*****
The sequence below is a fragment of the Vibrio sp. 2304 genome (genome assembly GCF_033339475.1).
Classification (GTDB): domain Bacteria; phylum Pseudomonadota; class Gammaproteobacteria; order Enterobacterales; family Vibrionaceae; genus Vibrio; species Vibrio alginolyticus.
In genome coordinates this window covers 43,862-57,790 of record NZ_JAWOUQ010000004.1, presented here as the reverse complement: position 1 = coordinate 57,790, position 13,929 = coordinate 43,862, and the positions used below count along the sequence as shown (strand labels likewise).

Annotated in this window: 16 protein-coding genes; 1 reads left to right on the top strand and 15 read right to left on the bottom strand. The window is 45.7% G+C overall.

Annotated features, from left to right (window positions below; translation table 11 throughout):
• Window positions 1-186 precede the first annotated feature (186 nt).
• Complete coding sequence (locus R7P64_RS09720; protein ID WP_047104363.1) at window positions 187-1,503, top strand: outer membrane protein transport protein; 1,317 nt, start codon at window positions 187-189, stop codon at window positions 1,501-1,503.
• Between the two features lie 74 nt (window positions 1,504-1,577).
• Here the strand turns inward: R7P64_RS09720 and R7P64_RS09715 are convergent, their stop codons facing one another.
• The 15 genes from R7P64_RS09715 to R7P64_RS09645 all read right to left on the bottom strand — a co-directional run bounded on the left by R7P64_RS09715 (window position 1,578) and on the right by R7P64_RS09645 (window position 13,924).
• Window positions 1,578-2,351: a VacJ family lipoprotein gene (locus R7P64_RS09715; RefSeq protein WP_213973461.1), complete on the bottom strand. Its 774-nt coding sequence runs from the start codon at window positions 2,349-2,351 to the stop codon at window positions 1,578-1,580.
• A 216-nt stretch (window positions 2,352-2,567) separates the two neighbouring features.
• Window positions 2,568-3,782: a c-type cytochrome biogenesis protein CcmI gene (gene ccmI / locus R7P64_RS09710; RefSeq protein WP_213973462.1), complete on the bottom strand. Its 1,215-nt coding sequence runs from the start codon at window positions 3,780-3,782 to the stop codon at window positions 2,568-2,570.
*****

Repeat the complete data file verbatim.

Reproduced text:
The sequence below is a fragment of the Vibrio sp. 2304 genome (genome assembly GCF_033339475.1).
Classification (GTDB): domain Bacteria; phylum Pseudomonadota; class Gammaproteobacteria; order Enterobacterales; family Vibrionaceae; genus Vibrio; species Vibrio alginolyticus.
In genome coordinates this window covers 43,862-57,790 of record NZ_JAWOUQ010000004.1, presented here as the reverse complement: position 1 = coordinate 57,790, position 13,929 = coordinate 43,862, and the positions used below count along the sequence as shown (strand labels likewise).

Annotated in this window: 16 protein-coding genes; 1 reads left to right on the top strand and 15 read right to left on the bottom strand. The window is 45.7% G+C overall.

Annotated features, from left to right (window positions below; translation table 11 throughout):
• Window positions 1-186 precede the first annotated feature (186 nt).
• Complete coding sequence (locus R7P64_RS09720; protein ID WP_047104363.1) at window positions 187-1,503, top strand: outer membrane protein transport protein; 1,317 nt, start codon at window positions 187-189, stop codon at window positions 1,501-1,503.
• Between the two features lie 74 nt (window positions 1,504-1,577).
• Here the strand turns inward: R7P64_RS09720 and R7P64_RS09715 are convergent, their stop codons facing one another.
• The 15 genes from R7P64_RS09715 to R7P64_RS09645 all read right to left on the bottom strand — a co-directional run bounded on the left by R7P64_RS09715 (window position 1,578) and on the right by R7P64_RS09645 (window position 13,924).
• Window positions 1,578-2,351: a VacJ family lipoprotein gene (locus R7P64_RS09715; RefSeq protein WP_213973461.1), complete on the bottom strand. Its 774-nt coding sequence runs from the start codon at window positions 2,349-2,351 to the stop codon at window positions 1,578-1,580.
• A 216-nt stretch (window positions 2,352-2,567) separates the two neighbouring features.
• Window positions 2,568-3,782: a c-type cytochrome biogenesis protein CcmI gene (gene ccmI / locus R7P64_RS09710; RefSeq protein WP_213973462.1), complete on the bottom strand. Its 1,215-nt coding sequence runs from the start codon at window positions 3,780-3,782 to the stop codon at window positions 2,568-2,570.